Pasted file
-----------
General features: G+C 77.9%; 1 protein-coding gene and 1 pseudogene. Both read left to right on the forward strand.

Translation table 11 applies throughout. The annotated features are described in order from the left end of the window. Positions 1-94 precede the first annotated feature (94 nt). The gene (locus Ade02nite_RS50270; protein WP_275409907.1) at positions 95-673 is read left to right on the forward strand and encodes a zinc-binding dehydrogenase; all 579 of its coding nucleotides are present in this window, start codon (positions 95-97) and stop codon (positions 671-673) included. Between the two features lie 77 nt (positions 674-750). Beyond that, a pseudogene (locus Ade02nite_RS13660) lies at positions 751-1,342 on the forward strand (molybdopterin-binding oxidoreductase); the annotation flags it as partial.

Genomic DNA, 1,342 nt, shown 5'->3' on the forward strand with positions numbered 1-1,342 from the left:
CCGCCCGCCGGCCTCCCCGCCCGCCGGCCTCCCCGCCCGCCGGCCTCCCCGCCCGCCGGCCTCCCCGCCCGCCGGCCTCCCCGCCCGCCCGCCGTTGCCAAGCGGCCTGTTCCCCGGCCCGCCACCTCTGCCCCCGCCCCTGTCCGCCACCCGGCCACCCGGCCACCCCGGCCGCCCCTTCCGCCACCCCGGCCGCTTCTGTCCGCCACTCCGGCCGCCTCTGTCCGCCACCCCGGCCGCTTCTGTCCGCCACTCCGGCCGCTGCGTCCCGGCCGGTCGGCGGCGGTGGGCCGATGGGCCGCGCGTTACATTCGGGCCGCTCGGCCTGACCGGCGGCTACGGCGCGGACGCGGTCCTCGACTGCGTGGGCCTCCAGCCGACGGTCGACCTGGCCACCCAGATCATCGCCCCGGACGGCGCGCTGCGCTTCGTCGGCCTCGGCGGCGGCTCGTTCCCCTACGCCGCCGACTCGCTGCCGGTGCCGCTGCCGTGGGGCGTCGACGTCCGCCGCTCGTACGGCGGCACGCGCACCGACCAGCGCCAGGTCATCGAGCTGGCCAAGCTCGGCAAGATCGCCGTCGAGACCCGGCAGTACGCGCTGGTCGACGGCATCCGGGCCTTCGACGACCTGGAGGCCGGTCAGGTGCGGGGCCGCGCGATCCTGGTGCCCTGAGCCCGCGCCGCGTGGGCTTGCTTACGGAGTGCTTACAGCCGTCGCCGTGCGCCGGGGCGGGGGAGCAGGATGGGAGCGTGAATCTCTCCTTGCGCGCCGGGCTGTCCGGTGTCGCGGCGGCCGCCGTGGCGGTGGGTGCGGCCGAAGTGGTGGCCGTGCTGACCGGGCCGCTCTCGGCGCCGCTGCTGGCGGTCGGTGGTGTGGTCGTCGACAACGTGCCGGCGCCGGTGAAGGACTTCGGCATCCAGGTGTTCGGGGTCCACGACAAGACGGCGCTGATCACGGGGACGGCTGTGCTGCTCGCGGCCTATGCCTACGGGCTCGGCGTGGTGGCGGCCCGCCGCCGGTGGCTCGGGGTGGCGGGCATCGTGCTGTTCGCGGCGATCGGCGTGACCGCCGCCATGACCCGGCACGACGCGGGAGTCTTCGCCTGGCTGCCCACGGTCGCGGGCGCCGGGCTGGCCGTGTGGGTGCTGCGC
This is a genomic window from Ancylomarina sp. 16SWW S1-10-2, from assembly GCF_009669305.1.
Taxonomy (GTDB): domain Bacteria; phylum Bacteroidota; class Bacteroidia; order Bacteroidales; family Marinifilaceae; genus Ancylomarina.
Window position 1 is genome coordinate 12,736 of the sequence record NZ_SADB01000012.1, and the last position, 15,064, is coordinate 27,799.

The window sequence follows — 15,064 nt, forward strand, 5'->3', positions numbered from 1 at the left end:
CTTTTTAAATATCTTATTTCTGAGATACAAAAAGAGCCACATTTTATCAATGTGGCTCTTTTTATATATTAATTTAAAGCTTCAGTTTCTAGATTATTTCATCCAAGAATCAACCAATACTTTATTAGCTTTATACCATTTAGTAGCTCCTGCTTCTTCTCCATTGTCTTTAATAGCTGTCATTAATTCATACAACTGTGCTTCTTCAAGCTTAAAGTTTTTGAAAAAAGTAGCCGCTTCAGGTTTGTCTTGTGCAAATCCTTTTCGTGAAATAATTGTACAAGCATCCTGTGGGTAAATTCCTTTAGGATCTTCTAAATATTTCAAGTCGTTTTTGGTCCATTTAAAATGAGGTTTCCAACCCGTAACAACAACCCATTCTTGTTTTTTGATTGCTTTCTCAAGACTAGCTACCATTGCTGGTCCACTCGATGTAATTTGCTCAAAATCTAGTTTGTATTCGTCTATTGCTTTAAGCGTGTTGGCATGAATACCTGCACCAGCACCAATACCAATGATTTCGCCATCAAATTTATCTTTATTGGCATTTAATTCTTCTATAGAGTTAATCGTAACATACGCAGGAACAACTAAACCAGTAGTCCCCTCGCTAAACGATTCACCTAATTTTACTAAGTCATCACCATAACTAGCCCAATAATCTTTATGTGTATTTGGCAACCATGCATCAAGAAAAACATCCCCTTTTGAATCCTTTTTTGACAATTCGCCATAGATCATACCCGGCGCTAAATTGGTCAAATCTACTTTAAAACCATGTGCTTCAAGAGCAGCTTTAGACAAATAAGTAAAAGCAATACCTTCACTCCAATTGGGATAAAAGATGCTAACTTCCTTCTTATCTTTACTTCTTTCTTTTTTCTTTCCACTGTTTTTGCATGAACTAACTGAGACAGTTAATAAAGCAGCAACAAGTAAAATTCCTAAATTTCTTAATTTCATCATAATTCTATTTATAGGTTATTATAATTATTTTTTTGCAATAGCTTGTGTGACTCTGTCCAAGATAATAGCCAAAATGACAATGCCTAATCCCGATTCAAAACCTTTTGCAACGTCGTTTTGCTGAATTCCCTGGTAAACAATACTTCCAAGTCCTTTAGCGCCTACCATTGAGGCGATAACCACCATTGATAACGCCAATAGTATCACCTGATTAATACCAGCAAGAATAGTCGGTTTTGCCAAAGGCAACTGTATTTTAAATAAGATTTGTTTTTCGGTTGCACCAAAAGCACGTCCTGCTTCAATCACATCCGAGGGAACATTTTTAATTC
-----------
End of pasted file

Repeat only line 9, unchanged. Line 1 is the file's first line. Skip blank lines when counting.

CTTTTTAAATATCTTATTTCTGAGATACAAAAAGAGCCACATTTTATCAATGTGGCTCTTTTTATATATTAATTTAAAGCTTCAGTTTCTAGATTATTTCATCCAAGAATCAACCAATACTTTATTAGCTTTATACCATTTAGTAGCTCCTGCTTCTTCTCCATTGTCTTTAATAGCTGTCATTAATTCATACAACTGTGCTTCTTCAAGCTTAAAGTTTTTGAAAAAAGTAGCCGCTTCAGGTTTGTCTTGTGCAAATCCTTTTCGTGAAATAATTGTACAAGCATCCTGTGGGTAAATTCCTTTAGGATCTTCTAAATATTTCAAGTCGTTTTTGGTCCATTTAAAATGAGGTTTCCAACCCGTAACAACAACCCATTCTTGTTTTTTGATTGCTTTCTCAAGACTAGCTACCATTGCTGGTCCACTCGATGTAATTTGCTCAAAATCTAGTTTGTATTCGTCTATTGCTTTAAGCGTGTTGGCATGAATACCTGCACCAGCACCAATACCAATGATTTCGCCATCAAATTTATCTTTATTGGCATTTAATTCTTCTATAGAGTTAATCGTAACATACGCAGGAACAACTAAACCAGTAGTCCCCTCGCTAAACGATTCACCTAATTTTACTAAGTCATCACCATAACTAGCCCAATAATCTTTATGTGTATTTGGCAACCATGCATCAAGAAAAACATCCCCTTTTGAATCCTTTTTTGACAATTCGCCATAGATCATACCCGGCGCTAAATTGGTCAAATCTACTTTAAAACCATGTGCTTCAAGAGCAGCTTTAGACAAATAAGTAAAAGCAATACCTTCACTCCAATTGGGATAAAAGATGCTAACTTCCTTCTTATCTTTACTTCTTTCTTTTTTCTTTCCACTGTTTTTGCATGAACTAACTGAGACAGTTAATAAAGCAGCAACAAGTAAAATTCCTAAATTTCTTAATTTCATCATAATTCTATTTATAGGTTATTATAATTATTTTTTTGCAATAGCTTGTGTGACTCTGTCCAAGATAATAGCCAAAATGACAATGCCTAATCCCGATTCAAAACCTTTTGCAACGTCGTTTTGCTGAATTCCCTGGTAAACAATACTTCCAAGTCCTTTAGCGCCTACCATTGAGGCGATAACCACCATTGATAACGCCAATAGTATCACCTGATTAATACCAGCAAGAATAGTCGGTTTTGCCAAAGGCAACTGTATTTTAAATAAGATTTGTTTTTCGGTTGCACCAAAAGCACGTCCTGCTTCAATCACATCCGAGGGAACATTTTTAATTC